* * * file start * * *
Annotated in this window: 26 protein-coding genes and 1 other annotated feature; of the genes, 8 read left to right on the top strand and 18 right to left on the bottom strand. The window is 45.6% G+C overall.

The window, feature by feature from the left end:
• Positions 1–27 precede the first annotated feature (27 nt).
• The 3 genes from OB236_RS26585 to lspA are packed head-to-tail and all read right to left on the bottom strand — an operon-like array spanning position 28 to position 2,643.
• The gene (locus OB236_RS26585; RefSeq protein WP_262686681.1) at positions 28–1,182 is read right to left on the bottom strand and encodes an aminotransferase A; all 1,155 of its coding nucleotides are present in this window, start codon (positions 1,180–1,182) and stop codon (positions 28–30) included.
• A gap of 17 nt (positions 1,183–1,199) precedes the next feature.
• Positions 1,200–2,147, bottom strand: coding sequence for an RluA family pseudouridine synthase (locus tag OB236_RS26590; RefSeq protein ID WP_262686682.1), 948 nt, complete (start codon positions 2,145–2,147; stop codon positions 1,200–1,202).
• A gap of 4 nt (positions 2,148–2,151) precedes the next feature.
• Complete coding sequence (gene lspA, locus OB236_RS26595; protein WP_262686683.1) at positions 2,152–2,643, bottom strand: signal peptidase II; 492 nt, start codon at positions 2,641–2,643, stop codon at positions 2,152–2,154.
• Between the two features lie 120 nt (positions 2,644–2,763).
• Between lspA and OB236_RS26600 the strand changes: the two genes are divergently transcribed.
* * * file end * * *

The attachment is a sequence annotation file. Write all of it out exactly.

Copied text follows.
Annotated in this window: 26 protein-coding genes and 1 other annotated feature; of the genes, 8 read left to right on the top strand and 18 right to left on the bottom strand. The window is 45.6% G+C overall.

The window, feature by feature from the left end:
• Positions 1–27 precede the first annotated feature (27 nt).
• The 3 genes from OB236_RS26585 to lspA are packed head-to-tail and all read right to left on the bottom strand — an operon-like array spanning position 28 to position 2,643.
• The gene (locus OB236_RS26585; RefSeq protein WP_262686681.1) at positions 28–1,182 is read right to left on the bottom strand and encodes an aminotransferase A; all 1,155 of its coding nucleotides are present in this window, start codon (positions 1,180–1,182) and stop codon (positions 28–30) included.
• A gap of 17 nt (positions 1,183–1,199) precedes the next feature.
• Positions 1,200–2,147, bottom strand: coding sequence for an RluA family pseudouridine synthase (locus tag OB236_RS26590; RefSeq protein ID WP_262686682.1), 948 nt, complete (start codon positions 2,145–2,147; stop codon positions 1,200–1,202).
• A gap of 4 nt (positions 2,148–2,151) precedes the next feature.
• Complete coding sequence (gene lspA, locus OB236_RS26595; protein WP_262686683.1) at positions 2,152–2,643, bottom strand: signal peptidase II; 492 nt, start codon at positions 2,641–2,643, stop codon at positions 2,152–2,154.
• Between the two features lie 120 nt (positions 2,644–2,763).
• Between lspA and OB236_RS26600 the strand changes: the two genes are divergently transcribed.